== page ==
Fabricator Case Studies

Moving with the times

August 1, 2012
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Five years ago, Cadillac Stone Works operated as a high-volume, high-end production facility, doing fabrication work for casino projects that called for as much as 300,000 square feet of stonework. Today, with the changes in the economy, the shop is more focused on detail-oriented custom projects, and it offers a range of specialty fabrication services for its clients.

“Originally, we found that [large-scale developers] were getting their work done by two or three fabricators or they were going to China to get the work done,” explained Jeff Grail of Cadillac Stone Works. “We wanted to provide a high-tech shop where that type of work could be done by one company.”

This model worked for Cadillac Stone Works for several years, until the recession halted several large-scale casino projects, including the Fontainebleau Las Vegas, a multi-billion-dollar condo, hotel, casino and entertainment project on the Las Vegas Strip. “With the economy, things changed quite a bit,” Grail explained. “Our work on the Fontainebleau was 75% complete, and the bank pulled out. We made the decision to sell some equipment and change our business model.”

Equipment in Cadillac Stone Works’ facility currently includes two Omag Mill 98 CNC stoneworking centers, which are serviced by Salem Stone of Winston-Salem, NC. The company also has two twin-table waterjets from Flow International, and these machines do all of the cutting within the shop. “We are doing a lot of waterjet fabrication right now — a lot of medallions,” Grail said. “There is a huge demand for patterns.”

Cadillac Stone Works

North Las Vegas, NV

Type of work: countertops, bartops, vanities, fireplaces, custom waterjet-cut medallions and more

Machinery:Two Omag Mill 98 stoneworking centers (plus two additional ones being installed) from Salem Stone of Winston-Salem, NC; two double-bed waterjet cutting centers from Flow International of Kent, WA; Gorbel boom cranes equipped with Manzelli vacuum lifters from GranQuartz of Tucker, GA; a Marmo Meccanica LCV Magnum flat edge polisher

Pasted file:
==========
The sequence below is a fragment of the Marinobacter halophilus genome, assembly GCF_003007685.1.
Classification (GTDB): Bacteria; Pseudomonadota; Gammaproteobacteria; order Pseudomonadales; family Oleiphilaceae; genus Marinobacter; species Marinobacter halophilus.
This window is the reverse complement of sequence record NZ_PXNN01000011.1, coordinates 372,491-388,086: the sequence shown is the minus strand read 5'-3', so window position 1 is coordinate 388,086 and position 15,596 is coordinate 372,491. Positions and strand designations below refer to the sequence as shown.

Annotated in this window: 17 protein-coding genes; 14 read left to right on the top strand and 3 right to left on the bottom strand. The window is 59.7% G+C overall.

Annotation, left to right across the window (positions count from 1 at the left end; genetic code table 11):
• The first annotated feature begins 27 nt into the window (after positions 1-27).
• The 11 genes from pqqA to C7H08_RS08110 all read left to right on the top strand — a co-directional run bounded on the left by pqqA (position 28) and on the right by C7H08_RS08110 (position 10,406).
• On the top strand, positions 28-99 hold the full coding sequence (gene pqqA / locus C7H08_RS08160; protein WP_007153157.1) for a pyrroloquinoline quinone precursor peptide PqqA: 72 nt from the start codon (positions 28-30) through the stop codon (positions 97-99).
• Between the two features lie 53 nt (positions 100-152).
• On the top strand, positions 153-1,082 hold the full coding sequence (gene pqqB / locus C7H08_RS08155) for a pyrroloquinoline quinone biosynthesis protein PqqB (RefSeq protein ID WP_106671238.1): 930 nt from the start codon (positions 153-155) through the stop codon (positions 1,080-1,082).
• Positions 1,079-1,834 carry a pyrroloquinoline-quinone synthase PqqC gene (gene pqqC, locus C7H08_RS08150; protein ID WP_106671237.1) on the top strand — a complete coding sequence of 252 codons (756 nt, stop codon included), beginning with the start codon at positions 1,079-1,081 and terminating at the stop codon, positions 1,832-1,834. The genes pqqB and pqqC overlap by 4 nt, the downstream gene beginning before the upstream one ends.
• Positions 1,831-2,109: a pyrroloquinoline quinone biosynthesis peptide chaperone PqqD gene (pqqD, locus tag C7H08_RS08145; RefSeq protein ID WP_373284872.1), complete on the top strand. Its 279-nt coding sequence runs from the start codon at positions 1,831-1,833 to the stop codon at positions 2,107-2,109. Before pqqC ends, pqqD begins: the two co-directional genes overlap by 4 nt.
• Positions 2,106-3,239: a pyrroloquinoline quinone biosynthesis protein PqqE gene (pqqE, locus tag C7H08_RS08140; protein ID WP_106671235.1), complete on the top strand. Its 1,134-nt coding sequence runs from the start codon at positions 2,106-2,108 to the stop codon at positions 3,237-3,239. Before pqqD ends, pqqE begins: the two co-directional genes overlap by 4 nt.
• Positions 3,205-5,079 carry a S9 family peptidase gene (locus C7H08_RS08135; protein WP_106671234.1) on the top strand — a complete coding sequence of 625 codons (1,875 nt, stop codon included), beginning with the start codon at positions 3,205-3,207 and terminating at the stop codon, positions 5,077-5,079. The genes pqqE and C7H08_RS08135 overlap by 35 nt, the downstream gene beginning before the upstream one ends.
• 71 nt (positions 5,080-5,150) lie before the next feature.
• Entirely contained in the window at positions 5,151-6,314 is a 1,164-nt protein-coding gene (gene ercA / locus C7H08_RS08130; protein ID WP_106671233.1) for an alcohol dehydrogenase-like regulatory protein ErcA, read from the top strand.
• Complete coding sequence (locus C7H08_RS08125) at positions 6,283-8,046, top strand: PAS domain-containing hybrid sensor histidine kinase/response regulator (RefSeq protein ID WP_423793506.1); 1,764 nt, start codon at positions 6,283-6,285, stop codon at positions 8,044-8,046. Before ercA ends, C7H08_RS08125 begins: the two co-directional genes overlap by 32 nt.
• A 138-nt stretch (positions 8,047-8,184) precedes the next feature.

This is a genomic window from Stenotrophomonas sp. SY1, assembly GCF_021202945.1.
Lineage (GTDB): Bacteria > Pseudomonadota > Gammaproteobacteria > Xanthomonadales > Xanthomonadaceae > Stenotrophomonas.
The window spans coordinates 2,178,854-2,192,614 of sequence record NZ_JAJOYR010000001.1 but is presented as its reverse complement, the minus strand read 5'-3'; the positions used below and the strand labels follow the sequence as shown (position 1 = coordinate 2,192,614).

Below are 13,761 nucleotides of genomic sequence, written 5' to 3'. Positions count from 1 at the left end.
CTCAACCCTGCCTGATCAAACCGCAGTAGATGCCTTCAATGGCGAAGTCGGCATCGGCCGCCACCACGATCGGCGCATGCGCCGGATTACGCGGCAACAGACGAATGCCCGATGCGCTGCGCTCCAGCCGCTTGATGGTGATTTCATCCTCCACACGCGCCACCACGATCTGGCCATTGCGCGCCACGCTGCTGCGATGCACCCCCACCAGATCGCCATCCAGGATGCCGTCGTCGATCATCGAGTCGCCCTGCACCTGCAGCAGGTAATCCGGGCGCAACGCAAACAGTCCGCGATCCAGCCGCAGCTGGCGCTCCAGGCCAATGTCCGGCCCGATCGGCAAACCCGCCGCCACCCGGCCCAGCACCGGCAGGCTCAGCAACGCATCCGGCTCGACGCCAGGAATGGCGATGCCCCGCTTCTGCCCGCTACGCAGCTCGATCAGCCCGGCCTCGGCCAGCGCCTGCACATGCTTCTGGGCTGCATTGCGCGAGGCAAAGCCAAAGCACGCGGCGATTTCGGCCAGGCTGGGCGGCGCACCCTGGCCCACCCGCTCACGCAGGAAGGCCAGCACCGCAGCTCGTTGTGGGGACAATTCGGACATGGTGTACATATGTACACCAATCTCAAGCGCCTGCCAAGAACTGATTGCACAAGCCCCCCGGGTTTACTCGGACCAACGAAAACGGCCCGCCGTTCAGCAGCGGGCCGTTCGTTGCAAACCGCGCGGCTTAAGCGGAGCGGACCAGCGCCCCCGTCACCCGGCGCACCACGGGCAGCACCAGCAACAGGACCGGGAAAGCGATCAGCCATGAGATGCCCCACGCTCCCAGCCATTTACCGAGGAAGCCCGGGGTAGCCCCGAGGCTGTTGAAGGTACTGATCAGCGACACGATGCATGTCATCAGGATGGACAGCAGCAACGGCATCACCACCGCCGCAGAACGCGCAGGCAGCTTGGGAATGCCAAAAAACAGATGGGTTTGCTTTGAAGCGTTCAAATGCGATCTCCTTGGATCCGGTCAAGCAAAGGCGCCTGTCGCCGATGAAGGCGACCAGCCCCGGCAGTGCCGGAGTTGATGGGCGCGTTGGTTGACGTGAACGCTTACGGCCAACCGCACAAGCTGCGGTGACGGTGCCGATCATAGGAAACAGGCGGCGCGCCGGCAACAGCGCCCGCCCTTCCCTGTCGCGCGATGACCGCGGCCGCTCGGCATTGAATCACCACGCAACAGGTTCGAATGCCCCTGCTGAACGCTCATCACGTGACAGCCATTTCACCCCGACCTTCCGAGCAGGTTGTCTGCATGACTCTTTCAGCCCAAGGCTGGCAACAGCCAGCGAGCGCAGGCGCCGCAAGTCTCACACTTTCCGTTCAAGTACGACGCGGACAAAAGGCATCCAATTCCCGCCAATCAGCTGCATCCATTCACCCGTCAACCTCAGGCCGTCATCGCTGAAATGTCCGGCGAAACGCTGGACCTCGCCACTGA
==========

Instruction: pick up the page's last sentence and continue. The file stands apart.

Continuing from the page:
Meanwhile, the CNCs are used primarily for edge detailing, and the company is becoming more advanced in its laminated work. “We are doing more and more feather mitering, where the two pieces are cut at a 45-degree angle, which really allows the veining pattern to follow the edge.”

In addition to using the CNCs, a Marmo Meccanica LCV Magnum polisher is used for flat edges. Material is maneuvered around the shop using Gorbel boom cranes that are equipped with Manzelli lifters, both supplied by GranQuartz.

In addition to streamlining its machinery lineup, Cadillac Stone Works has adjusted its approach to business. “Things have become very price driven, with flat-polished edges and a lot of basic stone materials,” Grail said. “Value engineering is a big part of our business now. We keep our inventory down, and we bring in material on a project-by-project basis.”

In addition to imported material, Cadillac Stone Works sells some locally quarried material, such as meta-quartzite from Las Vegas Rock. “They are getting some really good patterning right now,” Grail said.

Looking to the future, Grail is seeing some reason for optimism. “Things are looking up,” he said. “Casinos are starting to renovate.”

Two recent examples of casino projects completed by Cadillac Stone Works are the Gallery Nightclub at Planet Hollywood, and the Sahara Spa at the Cosmopolitan, which won a Pinnacle Award of Merit from the Marble Institute of America earlier this year.              

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